Alex Storozynski is the president of the Kosciuszko Foundation in New York. He is the author of The Peasant Prince: Thaddeus Kosciuszko and the Era of Revolution, is a Pulitzer Prize winning journalist, a former member of the New York Daily News editorial board, founding editor of amNewYork and former city editor of the New York Sun. Among his awards for journalism are the George Polk Award, the Sigma Delta Chi Award, the Deadline Club Award, the Silurian Award, twice and the Associated Press editorial award four times, for editorial writing. He has a master’s degree in journalism from Columbia University, was a post-graduate fellow at the University of Warsaw, 1985-87 interviewing Solidarity leaders for the Philadelphia Inquirer and the Boston Globe, and has taught at Charles University in Prague. A distinguished leader of the Polish American community, he has served as chairman of the Polish and Slavic Federal Credit Union, the largest ethnic credit union in the United States. His many honors include the Polish-American World’s 2005 “Man of the Year” award, the Gold Cross of Service from the President of Poland in 2006, and a distinguished achievement award from the American Center of Polish Culture in Washington, DC in 2007.
Michael Szporer is professor of Communications at the University of Maryland University College, a member of the Board of Directors of the Victims of Communism Memorial Foundation in Washington D.C., and founding member of the American Polish Advisory Council (APAC). In 2009, Dr. Szporer lectured before the Foreign Relations Committee of the Polish Sejm, at Harvard University and the Heritage Foundation, and was a speaker at the May 2010 Katyn Conference at Library of Congress. A Fulbright scholar, Dr. Szporer has authored numerous journalistic and academic publications, including the forthcoming book, Solidarnosc: the Strike that Ended Communism from Oxford University Press, 2010.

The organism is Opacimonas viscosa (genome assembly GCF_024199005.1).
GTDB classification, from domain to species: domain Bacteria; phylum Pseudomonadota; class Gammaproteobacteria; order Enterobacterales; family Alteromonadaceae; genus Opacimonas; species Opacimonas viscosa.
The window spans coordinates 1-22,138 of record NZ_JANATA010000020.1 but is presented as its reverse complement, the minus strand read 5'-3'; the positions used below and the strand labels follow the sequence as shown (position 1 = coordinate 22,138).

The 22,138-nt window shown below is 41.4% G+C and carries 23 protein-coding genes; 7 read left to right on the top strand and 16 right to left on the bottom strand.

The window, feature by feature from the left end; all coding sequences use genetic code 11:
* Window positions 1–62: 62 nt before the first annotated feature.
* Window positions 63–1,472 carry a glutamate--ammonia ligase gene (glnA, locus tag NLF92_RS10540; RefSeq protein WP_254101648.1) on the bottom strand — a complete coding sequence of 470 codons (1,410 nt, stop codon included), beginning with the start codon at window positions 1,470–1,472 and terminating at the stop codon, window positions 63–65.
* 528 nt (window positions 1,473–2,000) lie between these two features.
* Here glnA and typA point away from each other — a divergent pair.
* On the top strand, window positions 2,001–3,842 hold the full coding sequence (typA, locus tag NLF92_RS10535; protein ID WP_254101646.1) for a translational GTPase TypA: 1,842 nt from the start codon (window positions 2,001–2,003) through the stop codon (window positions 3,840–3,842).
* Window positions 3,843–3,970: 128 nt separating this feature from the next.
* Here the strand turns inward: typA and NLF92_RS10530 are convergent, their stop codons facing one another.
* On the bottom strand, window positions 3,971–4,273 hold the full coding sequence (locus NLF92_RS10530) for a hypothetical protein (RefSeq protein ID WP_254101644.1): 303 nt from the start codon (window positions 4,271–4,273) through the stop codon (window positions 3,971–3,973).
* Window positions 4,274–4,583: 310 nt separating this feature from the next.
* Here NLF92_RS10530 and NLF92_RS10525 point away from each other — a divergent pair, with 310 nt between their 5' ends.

Tamara Trojanowska graduated in Theatre Studies from the Jagiellonian University in Kraków, Poland (M.A.) and the Graduate Centre for the Study of Drama at the University of Toronto (Ph.D.); directed the Polish Language and Literature Program at the University of Chicago (1995-98) and has been directing a similar program at the University of Toronto since 1998; teaches undergraduate and graduate courses in Polish literature, culture, and theory of theatre and has supervised doctorates in all three fields; taught theatre and drama courses in Theatre Departments at the Jagiellonian University (Kraków, Poland) and York University (Toronto), in the English Department at Wilfrid Laurier University, and in the College at the University of Chicago; is now a Director of the University College Drama Program at the University of Toronto; her research focuses on discourses of modernity with particular interest in the issues of identity; has published on these subjects in Poland, Canada, United States, and England; recently co-edited a book "Polonistyka po amerykansku"; at present is involved in three research projects, one of which is on the recent playwriting in Poland.